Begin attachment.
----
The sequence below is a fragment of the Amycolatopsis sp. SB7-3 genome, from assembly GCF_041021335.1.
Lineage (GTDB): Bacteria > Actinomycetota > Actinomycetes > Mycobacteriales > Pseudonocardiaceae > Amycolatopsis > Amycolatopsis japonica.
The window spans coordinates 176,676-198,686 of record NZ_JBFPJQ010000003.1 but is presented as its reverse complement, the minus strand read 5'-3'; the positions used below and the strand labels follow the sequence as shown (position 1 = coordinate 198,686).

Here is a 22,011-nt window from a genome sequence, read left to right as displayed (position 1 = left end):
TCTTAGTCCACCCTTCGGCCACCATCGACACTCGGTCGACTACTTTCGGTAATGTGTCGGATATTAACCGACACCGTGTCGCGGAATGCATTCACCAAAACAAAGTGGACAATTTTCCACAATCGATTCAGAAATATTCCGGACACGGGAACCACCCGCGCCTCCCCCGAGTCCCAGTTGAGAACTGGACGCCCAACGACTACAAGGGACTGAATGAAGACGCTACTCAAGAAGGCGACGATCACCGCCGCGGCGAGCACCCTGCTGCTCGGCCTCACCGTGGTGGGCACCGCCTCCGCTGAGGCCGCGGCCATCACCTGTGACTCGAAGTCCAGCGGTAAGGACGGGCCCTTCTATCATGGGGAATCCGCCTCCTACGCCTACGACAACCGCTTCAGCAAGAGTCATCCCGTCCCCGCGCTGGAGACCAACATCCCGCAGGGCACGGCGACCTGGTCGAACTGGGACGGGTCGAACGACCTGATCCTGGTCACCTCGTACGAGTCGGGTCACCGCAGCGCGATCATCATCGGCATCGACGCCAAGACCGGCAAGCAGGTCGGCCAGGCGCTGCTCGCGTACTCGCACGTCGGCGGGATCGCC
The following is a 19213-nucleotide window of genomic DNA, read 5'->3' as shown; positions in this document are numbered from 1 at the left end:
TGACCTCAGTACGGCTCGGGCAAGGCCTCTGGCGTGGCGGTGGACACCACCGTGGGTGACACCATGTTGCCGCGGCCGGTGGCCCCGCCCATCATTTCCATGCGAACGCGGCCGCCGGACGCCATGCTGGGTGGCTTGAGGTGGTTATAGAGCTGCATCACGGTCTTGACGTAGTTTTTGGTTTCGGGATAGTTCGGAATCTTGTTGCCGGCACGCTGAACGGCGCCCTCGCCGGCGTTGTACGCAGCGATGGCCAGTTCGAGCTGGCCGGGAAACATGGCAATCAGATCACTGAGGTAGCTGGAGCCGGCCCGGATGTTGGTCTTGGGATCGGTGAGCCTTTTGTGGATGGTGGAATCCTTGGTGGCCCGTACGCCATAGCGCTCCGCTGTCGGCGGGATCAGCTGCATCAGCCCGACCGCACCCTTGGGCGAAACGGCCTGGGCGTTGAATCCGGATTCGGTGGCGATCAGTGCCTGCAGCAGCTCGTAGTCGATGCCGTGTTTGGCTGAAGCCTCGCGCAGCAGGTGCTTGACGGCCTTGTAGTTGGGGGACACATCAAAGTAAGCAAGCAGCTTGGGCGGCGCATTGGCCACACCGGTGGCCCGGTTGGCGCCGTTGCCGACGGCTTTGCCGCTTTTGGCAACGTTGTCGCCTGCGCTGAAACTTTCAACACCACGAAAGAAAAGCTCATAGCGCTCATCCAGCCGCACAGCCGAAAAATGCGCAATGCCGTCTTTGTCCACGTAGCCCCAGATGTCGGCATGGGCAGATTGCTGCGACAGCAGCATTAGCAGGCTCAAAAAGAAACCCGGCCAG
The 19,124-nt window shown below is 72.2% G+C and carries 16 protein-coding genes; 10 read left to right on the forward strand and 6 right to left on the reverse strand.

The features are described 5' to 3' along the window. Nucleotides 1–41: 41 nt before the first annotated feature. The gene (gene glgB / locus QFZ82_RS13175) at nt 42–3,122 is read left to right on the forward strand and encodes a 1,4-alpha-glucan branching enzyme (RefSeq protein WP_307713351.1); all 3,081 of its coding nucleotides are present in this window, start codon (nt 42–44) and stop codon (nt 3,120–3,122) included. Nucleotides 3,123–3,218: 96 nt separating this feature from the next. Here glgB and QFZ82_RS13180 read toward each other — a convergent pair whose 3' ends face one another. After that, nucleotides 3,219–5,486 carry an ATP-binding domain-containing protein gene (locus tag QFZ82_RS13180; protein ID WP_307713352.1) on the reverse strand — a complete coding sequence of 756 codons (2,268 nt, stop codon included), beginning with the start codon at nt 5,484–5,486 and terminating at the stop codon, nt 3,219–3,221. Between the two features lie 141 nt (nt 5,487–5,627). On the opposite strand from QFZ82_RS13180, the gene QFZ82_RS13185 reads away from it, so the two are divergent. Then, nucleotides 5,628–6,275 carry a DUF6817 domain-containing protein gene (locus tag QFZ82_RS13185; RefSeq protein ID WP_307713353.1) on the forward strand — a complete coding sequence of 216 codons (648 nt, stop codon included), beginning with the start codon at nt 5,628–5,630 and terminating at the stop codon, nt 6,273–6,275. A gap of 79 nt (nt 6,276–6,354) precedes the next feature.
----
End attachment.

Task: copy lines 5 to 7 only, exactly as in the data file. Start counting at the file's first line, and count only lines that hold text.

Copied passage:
TCTTAGTCCACCCTTCGGCCACCATCGACACTCGGTCGACTACTTTCGGTAATGTGTCGGATATTAACCGACACCGTGTCGCGGAATGCATTCACCAAAACAAAGTGGACAATTTTCCACAATCGATTCAGAAATATTCCGGACACGGGAACCACCCGCGCCTCCCCCGAGTCCCAGTTGAGAACTGGACGCCCAACGACTACAAGGGACTGAATGAAGACGCTACTCAAGAAGGCGACGATCACCGCCGCGGCGAGCACCCTGCTGCTCGGCCTCACCGTGGTGGGCACCGCCTCCGCTGAGGCCGCGGCCATCACCTGTGACTCGAAGTCCAGCGGTAAGGACGGGCCCTTCTATCATGGGGAATCCGCCTCCTACGCCTACGACAACCGCTTCAGCAAGAGTCATCCCGTCCCCGCGCTGGAGACCAACATCCCGCAGGGCACGGCGACCTGGTCGAACTGGGACGGGTCGAACGACCTGATCCTGGTCACCTCGTACGAGTCGGGTCACCGCAGCGCGATCATCATCGGCATCGACGCCAAGACCGGCAAGCAGGTCGGCCAGGCGCTGCTCGCGTACTCGCACGTCGGCGGGATCGCC
The following is a 19213-nucleotide window of genomic DNA, read 5'->3' as shown; positions in this document are numbered from 1 at the left end:
TGACCTCAGTACGGCTCGGGCAAGGCCTCTGGCGTGGCGGTGGACACCACCGTGGGTGACACCATGTTGCCGCGGCCGGTGGCCCCGCCCATCATTTCCATGCGAACGCGGCCGCCGGACGCCATGCTGGGTGGCTTGAGGTGGTTATAGAGCTGCATCACGGTCTTGACGTAGTTTTTGGTTTCGGGATAGTTCGGAATCTTGTTGCCGGCACGCTGAACGGCGCCCTCGCCGGCGTTGTACGCAGCGATGGCCAGTTCGAGCTGGCCGGGAAACATGGCAATCAGATCACTGAGGTAGCTGGAGCCGGCCCGGATGTTGGTCTTGGGATCGGTGAGCCTTTTGTGGATGGTGGAATCCTTGGTGGCCCGTACGCCATAGCGCTCCGCTGTCGGCGGGATCAGCTGCATCAGCCCGACCGCACCCTTGGGCGAAACGGCCTGGGCGTTGAATCCGGATTCGGTGGCGATCAGTGCCTGCAGCAGCTCGTAGTCGATGCCGTGTTTGGCTGAAGCCTCGCGCAGCAGGTGCTTGACGGCCTTGTAGTTGGGGGACACATCAAAGTAAGCAAGCAGCTTGGGCGGCGCATTGGCCACACCGGTGGCCCGGTTGGCGCCGTTGCCGACGGCTTTGCCGCTTTTGGCAACGTTGTCGCCTGCGCTGAAACTTTCAACACCACGAAAGAAAAGCTCATAGCGCTCATCCAGCCGCACAGCCGAAAAATGCGCAATGCCGTCTTTGTCCACGTAGCCCCAGATGTCGGCATGGGCAGATTGCTGCGACAGCAGCATTAGCAGGCTCAAAAAGAAACCCGGCCAG